1. ## ln(x),cos(x),sin(x),ex.

2. $\displaystyle \int e^x\sqrt{e^x-1} dx$

make $\displaystyle u = e^x-1 \Rightarrow \frac{du}{dx} = e^x$

giving $\displaystyle \int \frac{du}{dx}\sqrt{u} dx$

= $\displaystyle \int \sqrt{u} du$

= $\displaystyle \int u^{\frac{1}{2}} du$

= $\displaystyle \frac{2}{3}u^{\frac{3}{2}}+c$

= $\displaystyle \frac{2}{3}(e^x-1)^{\frac{3}{2}} +c$

Now sub in terminals and subtract.

3. All of these seem to be solvable using substitution.

1) Try using $\displaystyle u=\tan\left(\frac{x}{2}\right)$

2) $\displaystyle u=e^x-1$

3) $\displaystyle u=3x^2+2x-1$

4. Hello, dhiab!

The third one is quite messy . . .

$\displaystyle \int^3_1 x\ln(3x^2+2x-1)\,dx$

By parts: .$\displaystyle \begin{array}{ccccccc}u &=& \ln(3x^2+2x-1) & & dv&=& x\,dx \\ \\[-3mm] du &=& \dfrac{(6x+2)\,dx}{3x^2+2x-1} & & v &=& \frac{1}{2}x^2 \end{array}$

We have: .$\displaystyle \tfrac{1}{2}x^2\ln(3x^2+2x-1) - \int\tfrac{1}{2}x^2\,\frac{6x+2}{3x^2+2x-1}\,dx$

. . . . . .$\displaystyle =\;\tfrac{1}{2}x^2\ln(3x^2+2x-1) - \int\frac{3x^3 + x^2}{3x^2 + 2x - 1}\,dx$

. . . . . .$\displaystyle = \;\tfrac{1}{2}x^2\ln(3x^2+2x-1) - \int\left[x -\tfrac{1}{3} + \frac{\frac{5}{3}x - \frac{1}{3}}{3x^2+2x-1}\right]\,dx$ .
(long division)

. . . . . .$\displaystyle = \;\tfrac{1}{2}x^2\ln(3x^2+2x-1) - \int\left(x - \tfrac{1}{3}\right)\,dx - \tfrac{1}{3}\int\underbrace{\left[\frac{5x-1}{(x+1)(3x-1)}\right]}_{\text{partial fractions}}\,dx$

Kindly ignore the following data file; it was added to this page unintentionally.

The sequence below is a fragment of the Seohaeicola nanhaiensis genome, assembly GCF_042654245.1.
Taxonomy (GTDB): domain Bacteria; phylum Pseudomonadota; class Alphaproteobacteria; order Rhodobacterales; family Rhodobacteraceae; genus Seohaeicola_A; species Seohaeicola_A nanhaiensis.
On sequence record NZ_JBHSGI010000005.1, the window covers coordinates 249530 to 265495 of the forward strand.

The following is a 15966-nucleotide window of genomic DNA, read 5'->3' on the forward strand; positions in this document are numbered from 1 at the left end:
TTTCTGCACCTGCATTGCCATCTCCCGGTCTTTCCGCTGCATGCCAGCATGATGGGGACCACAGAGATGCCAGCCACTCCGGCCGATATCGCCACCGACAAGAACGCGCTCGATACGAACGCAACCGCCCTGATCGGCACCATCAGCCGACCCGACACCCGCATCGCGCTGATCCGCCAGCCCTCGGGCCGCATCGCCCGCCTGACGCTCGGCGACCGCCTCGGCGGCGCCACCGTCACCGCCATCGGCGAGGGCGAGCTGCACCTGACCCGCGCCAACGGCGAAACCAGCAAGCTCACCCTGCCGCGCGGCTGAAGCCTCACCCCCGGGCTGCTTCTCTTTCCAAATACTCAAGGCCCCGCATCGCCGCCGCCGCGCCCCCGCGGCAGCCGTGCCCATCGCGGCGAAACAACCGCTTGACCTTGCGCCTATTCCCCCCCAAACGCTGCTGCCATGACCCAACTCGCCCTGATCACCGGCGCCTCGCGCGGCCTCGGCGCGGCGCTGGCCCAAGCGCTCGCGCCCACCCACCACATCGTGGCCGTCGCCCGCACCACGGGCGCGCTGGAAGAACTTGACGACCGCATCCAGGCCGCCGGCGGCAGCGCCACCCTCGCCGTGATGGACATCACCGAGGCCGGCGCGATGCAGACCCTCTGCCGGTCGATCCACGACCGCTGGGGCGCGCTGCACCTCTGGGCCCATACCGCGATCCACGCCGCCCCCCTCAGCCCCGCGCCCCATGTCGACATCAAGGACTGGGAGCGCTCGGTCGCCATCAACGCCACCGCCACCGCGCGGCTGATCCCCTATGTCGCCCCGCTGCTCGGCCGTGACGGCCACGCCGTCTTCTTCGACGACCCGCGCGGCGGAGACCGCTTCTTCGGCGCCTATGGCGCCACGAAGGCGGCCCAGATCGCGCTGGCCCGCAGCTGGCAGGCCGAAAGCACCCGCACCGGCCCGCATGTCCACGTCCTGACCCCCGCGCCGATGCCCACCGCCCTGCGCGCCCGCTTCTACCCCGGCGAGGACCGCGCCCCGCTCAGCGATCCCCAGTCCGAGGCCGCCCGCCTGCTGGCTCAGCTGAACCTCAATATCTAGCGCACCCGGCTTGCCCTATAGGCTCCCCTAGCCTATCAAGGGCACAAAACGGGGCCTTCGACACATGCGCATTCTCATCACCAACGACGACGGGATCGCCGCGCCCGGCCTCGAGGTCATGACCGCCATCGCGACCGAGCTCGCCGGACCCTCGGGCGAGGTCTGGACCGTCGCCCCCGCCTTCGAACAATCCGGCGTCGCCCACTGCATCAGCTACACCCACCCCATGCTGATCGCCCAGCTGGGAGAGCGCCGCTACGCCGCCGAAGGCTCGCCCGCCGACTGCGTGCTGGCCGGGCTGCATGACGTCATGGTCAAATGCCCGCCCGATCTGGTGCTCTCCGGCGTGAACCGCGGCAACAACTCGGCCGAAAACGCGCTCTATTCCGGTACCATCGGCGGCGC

Good luck!

5. thank you for all

6. Originally Posted by putnam120
All of these seem to be solvable using substitution.

1) Try using $\displaystyle u=\tan\left(\frac{x}{2}\right)$

2) $\displaystyle u=e^x-1$

3) $\displaystyle u=3x^2+2x-1$
The third one can not be solved using a u-substitution because $\displaystyle \frac{du}{dx} = 6x + 2$, NOT x.

7. Originally Posted by Prove It
The third one can not be solved using a u-substitution because $\displaystyle \frac{du}{dx} = 6x + 2$, NOT x.
Yes I am aware of that, but you can note that $\displaystyle \int_1^3 x\ln(3x^2+2x-1)dx=\frac{1}{6}\int_1^3 6x\ln(3x^2+2x-1)dx$. Now you should be able to solve $\displaystyle 2\int_1^3\ln(3x^2+2x-1)dx$ with integration by parts.

Putting this all together it would be "easier" instead solve $\displaystyle \int_1^3(6x+2)\ln(3x^2+2x-1)dx$ and then do the necessary algebraic manipulations to find the value of $\displaystyle \int_1^3 x\ln(33x^2+2x-1)dx$.

As for the hint to number (1) things will work out as follows:

$\displaystyle dx=\frac{2du}{1+u^2}$

$\displaystyle \cos(x)=\frac{1-u^2}{1+u^2}$

$\displaystyle \sin(x)=\frac{2u}{1+u^2}$

You can verify these by drawing the necessary right triangle.